Modification of Hsc70 by 4-HNE has been reported from proteomic studies. 9 Results of our Western blot analyses indicate the Hsc70 can be modified by 4-HNE and the adduct formation was increased when the PI3K was inhibited (Fig. 4) . Hsc70 has a number of potential roles in signal transduction, such as modulating response to insulin and sensitivity to apoptosis, 53 54 interacting with cyclin D–dependent kinase 55 and translation initiation factor 2. 56 A recent study using proteomic approaches also showed that heat shock proteins appeared to be preferential targets of HNE modification. 57 Future studies will be needed to further characterize the involvement of Hsc70 in protecting RPE cells from oxidative injury. 
In summary, we have shown that the PI3K plays key regulatory roles in Nrf2 function and protection against oxidative injury in the RPE. Interactions between the PI3K and Nrf2 pathways will be a key consideration in designing pharmacologic intervention to increase the antioxidant capacity of the retina and RPE.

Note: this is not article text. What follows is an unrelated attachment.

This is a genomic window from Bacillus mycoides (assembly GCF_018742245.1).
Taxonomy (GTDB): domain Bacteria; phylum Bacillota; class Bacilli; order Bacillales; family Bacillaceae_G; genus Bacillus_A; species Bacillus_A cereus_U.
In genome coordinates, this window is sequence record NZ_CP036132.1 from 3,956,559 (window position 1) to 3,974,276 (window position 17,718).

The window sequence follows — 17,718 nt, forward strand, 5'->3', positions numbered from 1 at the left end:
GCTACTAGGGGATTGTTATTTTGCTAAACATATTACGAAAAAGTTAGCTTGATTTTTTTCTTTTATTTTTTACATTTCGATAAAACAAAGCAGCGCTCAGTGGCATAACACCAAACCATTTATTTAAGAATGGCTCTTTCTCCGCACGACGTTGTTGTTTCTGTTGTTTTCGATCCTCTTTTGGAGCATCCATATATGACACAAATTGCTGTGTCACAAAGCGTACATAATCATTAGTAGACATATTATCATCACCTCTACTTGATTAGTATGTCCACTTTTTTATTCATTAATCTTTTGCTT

Figure 1.
 
Changes in Nrf2 activity and cellular GSH content in APRE-19 cells treated with 4-HNE. Cells were treated with 4-HNE at indicated concentrations for 16 hours, either with or without 1-hour pretreatment of 10 μM LY294002. (A) Nrf2 activity was measured by a dual luciferase ARE reporter assay. (B) GSH was measured by HPLC. Data presented are the average of 3 to 5 experiments. **P < 0.01, significantly different from control; one-way ANOVA and Dunnett post hoc test.
Figure 1.
 
Changes in Nrf2 activity and cellular GSH content in APRE-19 cells treated with 4-HNE. Cells were treated with 4-HNE at indicated concentrations for 16 hours, either with or without 1-hour pretreatment of 10 μM LY294002. (A) Nrf2 activity was measured by a dual luciferase ARE reporter assay. (B) GSH was measured by HPLC. Data presented are the average of 3 to 5 experiments. **P < 0.01, significantly different from control; one-way ANOVA and Dunnett post hoc test.
Figure 2.